He purchased an £11.5m mansion from Lewis Hamilton's father.
The Supreme Court in India has demanded Vijay Mallya to disclose his overseas assets to the consortium of banks who lent him Rs 9,000 crore to his now defunct Kingfisher Airlines.
The Court also instructs him to reveal details of the assets owned by his family members, including his wife and children.
The bench comments: “Disclosure of Mallya’s assets is of interest to the creditors and not to the bank.”
Mallya’s lawyer C.S. Vaidyanathan tells the court he does not know when the businessman will return to India
He adds: “[Mallya] fears that he might be sent straight to Tihar if he returns and that will not help anybody. Do the banks want to get their money back or send him to jail?”
The Kingfisher boss earlier said in a statement he would not agree to disclosing his foreign assets: “Statement of assets was confined to assets in India alone and overseas assets were not disclosed which as a Non-resident Indian, Respondent no 3 (Vijay Mallya) is not obliged to disclose even to income tax authorities in his Indian tax returns.”
He has, however, conceded to submitting information of his assets in India in a sealed cover to the court, not the banks, on June 26, 2016.
Attorney General Mukul Rohatgi says Mallya is playing ‘hide and seek’ with the government and calls him a ‘fugitive from justice’. Rohatgi adds that they will reach out to the UK government to ensure Mallya is brought to justice.
The latest blow to Mallya’s legal and financial battle comes just two days after the Indian government revoked his passport.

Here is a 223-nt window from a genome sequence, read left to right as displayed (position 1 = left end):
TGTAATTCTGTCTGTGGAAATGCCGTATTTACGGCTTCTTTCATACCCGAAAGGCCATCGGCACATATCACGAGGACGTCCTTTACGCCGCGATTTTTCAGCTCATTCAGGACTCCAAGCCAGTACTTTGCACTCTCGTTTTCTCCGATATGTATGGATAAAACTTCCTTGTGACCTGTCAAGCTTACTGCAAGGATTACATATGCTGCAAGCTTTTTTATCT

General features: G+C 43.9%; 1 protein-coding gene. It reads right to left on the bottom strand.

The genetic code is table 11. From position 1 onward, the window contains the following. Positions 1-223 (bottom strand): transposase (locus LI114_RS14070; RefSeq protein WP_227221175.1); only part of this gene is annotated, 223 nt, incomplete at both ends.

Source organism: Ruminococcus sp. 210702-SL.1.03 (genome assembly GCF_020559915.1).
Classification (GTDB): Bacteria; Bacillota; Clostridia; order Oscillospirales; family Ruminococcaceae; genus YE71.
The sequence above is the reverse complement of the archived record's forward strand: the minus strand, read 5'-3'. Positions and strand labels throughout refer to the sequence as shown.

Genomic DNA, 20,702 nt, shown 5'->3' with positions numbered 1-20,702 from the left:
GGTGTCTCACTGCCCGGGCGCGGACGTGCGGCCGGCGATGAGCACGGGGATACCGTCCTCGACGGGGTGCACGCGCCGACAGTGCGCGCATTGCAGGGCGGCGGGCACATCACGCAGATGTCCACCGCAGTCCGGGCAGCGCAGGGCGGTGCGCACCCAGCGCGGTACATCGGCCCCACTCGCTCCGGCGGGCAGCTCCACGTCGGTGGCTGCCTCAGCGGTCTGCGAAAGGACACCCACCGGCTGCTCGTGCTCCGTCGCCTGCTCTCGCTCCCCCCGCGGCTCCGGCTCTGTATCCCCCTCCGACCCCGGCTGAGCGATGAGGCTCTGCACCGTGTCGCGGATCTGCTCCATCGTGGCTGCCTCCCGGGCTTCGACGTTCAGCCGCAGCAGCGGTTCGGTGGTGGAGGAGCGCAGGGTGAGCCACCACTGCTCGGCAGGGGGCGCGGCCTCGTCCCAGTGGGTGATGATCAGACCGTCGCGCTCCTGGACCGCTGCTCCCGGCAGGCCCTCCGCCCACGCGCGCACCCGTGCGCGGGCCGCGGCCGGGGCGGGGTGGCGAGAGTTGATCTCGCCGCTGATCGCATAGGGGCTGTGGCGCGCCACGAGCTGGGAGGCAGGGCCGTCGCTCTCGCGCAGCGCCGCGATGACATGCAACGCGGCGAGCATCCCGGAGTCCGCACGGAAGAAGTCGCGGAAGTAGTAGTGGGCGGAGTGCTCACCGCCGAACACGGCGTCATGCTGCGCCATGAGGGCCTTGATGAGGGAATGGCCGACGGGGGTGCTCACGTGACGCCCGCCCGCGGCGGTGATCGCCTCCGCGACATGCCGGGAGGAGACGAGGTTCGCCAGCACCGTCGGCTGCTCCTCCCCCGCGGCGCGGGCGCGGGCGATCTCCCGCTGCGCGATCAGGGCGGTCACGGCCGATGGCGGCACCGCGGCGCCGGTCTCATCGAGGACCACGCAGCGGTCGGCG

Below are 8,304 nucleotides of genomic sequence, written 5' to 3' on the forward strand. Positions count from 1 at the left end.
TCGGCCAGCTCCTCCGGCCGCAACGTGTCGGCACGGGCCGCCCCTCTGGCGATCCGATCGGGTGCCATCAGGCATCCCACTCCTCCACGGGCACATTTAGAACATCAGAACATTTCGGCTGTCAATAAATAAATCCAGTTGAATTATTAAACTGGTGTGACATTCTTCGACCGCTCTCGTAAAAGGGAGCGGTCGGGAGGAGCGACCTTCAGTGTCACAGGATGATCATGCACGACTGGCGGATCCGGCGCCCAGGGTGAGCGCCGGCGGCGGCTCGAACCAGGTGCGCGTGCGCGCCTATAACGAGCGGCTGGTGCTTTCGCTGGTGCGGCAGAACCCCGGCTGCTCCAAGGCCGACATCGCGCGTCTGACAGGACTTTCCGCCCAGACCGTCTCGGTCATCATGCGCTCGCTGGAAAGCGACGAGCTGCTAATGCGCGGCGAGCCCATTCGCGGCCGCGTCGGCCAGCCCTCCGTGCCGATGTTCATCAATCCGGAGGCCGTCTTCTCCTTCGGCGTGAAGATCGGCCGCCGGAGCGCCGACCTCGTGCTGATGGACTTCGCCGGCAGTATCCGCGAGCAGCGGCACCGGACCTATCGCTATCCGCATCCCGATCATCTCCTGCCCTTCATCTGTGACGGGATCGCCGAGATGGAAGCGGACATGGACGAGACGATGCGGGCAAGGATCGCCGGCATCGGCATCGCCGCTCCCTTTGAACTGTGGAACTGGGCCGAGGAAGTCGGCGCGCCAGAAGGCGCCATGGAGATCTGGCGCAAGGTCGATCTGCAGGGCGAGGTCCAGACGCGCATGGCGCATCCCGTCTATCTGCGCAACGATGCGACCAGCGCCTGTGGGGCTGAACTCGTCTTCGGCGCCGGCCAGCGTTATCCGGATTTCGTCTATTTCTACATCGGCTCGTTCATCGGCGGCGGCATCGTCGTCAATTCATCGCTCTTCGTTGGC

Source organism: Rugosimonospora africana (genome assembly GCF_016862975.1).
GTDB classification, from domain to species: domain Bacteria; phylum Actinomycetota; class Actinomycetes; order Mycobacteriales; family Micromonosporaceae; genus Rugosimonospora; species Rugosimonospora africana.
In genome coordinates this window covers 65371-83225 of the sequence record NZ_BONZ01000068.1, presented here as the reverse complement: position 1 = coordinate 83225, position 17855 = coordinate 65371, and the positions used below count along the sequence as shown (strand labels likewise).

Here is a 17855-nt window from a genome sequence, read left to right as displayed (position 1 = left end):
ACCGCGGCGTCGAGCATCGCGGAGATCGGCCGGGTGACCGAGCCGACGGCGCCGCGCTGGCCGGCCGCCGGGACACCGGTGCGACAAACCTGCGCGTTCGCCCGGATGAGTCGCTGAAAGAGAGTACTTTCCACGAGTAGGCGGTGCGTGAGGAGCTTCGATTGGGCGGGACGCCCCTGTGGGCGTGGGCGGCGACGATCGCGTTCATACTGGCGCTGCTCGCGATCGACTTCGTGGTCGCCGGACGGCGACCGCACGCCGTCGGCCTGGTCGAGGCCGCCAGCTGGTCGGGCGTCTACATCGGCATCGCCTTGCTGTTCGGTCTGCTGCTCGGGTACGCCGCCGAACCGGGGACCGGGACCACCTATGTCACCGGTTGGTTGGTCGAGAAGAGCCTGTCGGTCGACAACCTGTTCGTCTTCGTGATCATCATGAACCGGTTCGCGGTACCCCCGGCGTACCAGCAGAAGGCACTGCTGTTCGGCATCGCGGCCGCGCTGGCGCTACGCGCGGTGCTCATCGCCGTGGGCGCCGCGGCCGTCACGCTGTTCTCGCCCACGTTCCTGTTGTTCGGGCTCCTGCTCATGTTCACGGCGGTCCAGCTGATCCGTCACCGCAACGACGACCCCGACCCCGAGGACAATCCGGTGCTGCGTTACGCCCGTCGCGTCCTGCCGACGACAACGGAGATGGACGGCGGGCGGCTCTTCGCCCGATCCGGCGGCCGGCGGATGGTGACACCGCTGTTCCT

Foreign ministry spokesman Vikas Swarup says the Enforcement Directorate has been looking into the Kingfisher boss’s ‘suspected misuse of loans to the defunct airline’.
The decision to revoke his passport comes after Mallya, who flew to the UK in early March 2016, refuses to cooperate with the authorities on multiple occasions.
The Enforcement Directorate summoned him to New Delhi three times to question him over using a state bank loan to fund the struggling Kingfisher airline hampered by a low credit score.
Other allegations against him included redirecting bank loans to Kingfisher, worth US$65 million (£45m), to purchase property abroad.
But Mallya failed to attend the hearing, resulting in his passport being suspended by the Indian government on April 15, 2016. He was granted him one week to present his defence as to why his passport should not be withheld.
Three days later, a court issued a non-bailable warrant for his arrest. On April 24, 2016, his passport was impounded.
The 60-year-old flashy businessman is expected to be deported. The foreign ministry is ‘consulting legal experts’ to make sure legal proceedings are followed so that they can bring Mallya to face his charges of ‘money laundering and financial irregularities’ in India.
His membership at the Parliament could also be stripped. The matter will be discussed in a review meeting to be held by the Ethics Committee on May 3, 2016.
Mallya, the owner of Formula One team Force India, owes the banks US$1.4 billion (£984m) after his Kingfisher airline collapsed in 2013. He left India for the UK in early March 2016, with many accusing him of escaping investigation.
He denied fleeing India on Twitter and insisted his travels were merely part of his job as an ‘international businessman’.
I am an international businessman. I travel to and from India frequently. I did not flee from India and neither am I an absconder. Rubbish.
— Vijay Mallya (@TheVijayMallya) March 10, 2016
Vijay Mallya is believed to be residing in a mansion in the UK at the moment. The Sunday Times reports he appears on an electoral roll and registers with an address in Hertfordshire.
His £11.5m country home, ‘a modern three-storey mansion called Ladywalk’, is purchased from the father of Formula One champion Lewis Hamilton.